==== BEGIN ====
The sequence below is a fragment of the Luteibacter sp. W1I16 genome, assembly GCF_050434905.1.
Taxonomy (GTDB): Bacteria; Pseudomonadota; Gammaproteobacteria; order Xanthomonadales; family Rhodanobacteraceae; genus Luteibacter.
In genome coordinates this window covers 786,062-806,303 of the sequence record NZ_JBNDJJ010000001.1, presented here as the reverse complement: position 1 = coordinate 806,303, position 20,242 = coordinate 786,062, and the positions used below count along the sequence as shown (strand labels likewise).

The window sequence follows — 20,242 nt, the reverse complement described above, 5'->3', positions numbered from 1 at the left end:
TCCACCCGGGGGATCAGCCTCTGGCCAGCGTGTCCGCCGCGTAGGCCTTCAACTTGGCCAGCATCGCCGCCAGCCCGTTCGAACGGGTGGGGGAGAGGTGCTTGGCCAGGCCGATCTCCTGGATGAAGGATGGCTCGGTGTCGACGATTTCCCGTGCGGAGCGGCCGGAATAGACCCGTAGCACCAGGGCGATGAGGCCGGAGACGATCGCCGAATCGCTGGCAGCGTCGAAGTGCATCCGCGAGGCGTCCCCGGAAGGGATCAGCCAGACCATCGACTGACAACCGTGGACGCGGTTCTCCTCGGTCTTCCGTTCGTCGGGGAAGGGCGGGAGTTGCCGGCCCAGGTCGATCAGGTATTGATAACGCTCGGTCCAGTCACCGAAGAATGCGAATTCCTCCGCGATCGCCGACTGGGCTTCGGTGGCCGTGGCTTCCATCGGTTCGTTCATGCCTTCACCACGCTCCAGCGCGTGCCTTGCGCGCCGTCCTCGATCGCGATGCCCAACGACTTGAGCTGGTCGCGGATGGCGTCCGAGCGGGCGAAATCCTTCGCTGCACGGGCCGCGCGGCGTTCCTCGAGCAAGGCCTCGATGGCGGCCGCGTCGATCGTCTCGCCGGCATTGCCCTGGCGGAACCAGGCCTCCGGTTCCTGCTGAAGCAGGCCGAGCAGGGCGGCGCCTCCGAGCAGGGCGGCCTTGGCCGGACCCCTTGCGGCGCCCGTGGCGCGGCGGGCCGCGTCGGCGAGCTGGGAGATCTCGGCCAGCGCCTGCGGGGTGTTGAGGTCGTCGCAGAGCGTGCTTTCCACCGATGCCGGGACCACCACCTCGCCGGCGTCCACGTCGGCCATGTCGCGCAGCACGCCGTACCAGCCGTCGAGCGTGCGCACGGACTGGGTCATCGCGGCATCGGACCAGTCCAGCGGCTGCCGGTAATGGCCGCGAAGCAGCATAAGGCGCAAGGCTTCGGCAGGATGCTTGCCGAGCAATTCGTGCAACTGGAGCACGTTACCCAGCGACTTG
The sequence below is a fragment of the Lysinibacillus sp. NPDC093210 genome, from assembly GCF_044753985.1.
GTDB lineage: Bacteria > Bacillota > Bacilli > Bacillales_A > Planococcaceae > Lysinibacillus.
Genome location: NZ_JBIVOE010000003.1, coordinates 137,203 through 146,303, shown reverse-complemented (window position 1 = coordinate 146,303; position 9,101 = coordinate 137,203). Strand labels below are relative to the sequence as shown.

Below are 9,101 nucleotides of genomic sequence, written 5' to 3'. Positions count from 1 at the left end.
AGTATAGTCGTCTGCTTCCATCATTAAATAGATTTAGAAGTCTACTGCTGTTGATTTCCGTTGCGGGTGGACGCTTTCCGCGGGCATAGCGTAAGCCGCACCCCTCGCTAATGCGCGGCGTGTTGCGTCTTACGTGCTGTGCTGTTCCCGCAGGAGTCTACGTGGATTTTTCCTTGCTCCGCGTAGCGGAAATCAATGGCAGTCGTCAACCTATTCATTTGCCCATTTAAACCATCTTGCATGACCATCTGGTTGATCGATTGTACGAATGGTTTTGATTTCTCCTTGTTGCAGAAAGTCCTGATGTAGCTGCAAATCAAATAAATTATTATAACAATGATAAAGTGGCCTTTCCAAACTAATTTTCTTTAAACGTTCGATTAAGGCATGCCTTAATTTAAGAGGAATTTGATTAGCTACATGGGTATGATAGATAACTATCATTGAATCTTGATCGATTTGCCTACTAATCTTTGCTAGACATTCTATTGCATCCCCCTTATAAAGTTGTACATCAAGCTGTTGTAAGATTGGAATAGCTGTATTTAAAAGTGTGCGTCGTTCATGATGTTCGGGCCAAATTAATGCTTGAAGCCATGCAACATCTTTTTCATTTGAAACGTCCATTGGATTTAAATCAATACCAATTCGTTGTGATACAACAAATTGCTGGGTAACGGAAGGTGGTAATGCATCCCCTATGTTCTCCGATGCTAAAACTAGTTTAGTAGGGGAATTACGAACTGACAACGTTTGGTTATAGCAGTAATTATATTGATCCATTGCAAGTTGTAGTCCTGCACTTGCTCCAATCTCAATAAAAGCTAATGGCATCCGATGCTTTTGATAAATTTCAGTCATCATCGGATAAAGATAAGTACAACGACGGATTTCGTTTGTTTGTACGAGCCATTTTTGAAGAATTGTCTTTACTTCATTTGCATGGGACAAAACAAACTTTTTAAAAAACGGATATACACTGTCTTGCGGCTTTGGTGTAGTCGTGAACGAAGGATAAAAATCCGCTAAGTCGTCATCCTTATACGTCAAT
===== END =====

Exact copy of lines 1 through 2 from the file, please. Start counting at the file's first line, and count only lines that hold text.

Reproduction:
The sequence below is a fragment of the Luteibacter sp. W1I16 genome, assembly GCF_050434905.1.
Taxonomy (GTDB): Bacteria; Pseudomonadota; Gammaproteobacteria; order Xanthomonadales; family Rhodanobacteraceae; genus Luteibacter.